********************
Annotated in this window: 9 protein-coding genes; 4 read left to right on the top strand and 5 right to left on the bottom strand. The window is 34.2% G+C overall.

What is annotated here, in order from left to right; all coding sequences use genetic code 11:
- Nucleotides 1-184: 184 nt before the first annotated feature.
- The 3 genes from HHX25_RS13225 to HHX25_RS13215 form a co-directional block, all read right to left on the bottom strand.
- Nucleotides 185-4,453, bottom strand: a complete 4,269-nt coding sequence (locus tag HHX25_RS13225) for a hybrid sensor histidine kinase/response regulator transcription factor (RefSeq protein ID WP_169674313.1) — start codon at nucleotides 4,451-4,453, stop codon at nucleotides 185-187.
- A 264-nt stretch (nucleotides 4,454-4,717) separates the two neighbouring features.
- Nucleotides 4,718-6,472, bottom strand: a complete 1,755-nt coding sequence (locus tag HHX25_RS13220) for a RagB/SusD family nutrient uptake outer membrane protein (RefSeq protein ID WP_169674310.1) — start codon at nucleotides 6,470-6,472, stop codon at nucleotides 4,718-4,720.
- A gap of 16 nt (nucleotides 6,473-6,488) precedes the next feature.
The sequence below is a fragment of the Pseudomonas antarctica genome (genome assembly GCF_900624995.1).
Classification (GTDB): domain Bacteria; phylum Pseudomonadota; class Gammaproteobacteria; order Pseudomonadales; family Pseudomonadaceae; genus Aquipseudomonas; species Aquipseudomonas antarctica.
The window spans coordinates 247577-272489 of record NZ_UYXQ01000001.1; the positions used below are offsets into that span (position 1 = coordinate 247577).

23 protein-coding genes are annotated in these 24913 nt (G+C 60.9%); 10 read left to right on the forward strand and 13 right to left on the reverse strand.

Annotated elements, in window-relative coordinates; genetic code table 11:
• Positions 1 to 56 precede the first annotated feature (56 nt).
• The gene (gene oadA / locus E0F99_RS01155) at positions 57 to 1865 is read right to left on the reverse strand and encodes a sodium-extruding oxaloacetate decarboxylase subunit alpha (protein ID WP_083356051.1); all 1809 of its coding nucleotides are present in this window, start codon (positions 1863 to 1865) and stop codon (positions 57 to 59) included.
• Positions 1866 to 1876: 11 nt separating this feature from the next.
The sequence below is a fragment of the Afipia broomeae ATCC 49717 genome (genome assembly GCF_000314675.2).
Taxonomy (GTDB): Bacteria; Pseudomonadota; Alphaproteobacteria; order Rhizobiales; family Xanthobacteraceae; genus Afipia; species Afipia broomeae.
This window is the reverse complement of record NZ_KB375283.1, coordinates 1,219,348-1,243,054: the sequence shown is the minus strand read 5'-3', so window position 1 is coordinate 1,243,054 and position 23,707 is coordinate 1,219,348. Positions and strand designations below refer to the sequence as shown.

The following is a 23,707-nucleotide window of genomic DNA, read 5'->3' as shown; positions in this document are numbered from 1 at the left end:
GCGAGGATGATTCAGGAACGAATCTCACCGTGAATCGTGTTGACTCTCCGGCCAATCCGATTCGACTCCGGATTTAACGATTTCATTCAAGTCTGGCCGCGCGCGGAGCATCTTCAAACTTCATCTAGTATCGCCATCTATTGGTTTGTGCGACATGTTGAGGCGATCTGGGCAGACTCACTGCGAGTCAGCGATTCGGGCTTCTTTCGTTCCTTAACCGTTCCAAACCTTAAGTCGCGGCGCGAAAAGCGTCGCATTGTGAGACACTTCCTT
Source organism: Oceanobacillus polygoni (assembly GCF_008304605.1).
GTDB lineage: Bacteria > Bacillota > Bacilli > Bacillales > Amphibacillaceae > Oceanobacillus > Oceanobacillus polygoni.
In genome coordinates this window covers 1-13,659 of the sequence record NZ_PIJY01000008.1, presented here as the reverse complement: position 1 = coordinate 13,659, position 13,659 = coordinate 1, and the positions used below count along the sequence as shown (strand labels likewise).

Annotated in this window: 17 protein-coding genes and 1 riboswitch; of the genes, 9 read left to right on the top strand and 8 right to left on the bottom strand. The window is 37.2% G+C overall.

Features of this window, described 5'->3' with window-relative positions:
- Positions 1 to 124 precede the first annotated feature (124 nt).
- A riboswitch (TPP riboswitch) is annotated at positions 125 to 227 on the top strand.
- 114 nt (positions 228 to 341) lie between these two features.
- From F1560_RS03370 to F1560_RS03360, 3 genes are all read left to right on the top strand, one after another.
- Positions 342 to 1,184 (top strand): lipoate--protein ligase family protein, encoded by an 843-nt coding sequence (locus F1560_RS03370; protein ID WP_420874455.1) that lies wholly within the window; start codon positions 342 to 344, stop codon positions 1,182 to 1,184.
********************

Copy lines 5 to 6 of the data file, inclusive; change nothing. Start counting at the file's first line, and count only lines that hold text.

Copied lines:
- Nucleotides 185-4,453, bottom strand: a complete 4,269-nt coding sequence (locus tag HHX25_RS13225) for a hybrid sensor histidine kinase/response regulator transcription factor (RefSeq protein ID WP_169674313.1) — start codon at nucleotides 4,451-4,453, stop codon at nucleotides 185-187.
- A 264-nt stretch (nucleotides 4,454-4,717) separates the two neighbouring features.